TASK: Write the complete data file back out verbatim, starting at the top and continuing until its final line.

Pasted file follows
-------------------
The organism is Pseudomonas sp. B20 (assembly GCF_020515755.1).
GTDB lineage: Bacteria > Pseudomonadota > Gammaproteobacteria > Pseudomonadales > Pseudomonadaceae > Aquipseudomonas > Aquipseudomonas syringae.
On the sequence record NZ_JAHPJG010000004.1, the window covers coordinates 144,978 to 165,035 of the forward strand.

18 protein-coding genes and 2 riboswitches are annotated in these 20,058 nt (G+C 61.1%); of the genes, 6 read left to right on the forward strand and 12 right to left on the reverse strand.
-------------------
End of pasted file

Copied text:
The organism is Pseudomonas sp. B20 (assembly GCF_020515755.1).
GTDB lineage: Bacteria > Pseudomonadota > Gammaproteobacteria > Pseudomonadales > Pseudomonadaceae > Aquipseudomonas > Aquipseudomonas syringae.
On the sequence record NZ_JAHPJG010000004.1, the window covers coordinates 144,978 to 165,035 of the forward strand.

18 protein-coding genes and 2 riboswitches are annotated in these 20,058 nt (G+C 61.1%); of the genes, 6 read left to right on the forward strand and 12 right to left on the reverse strand.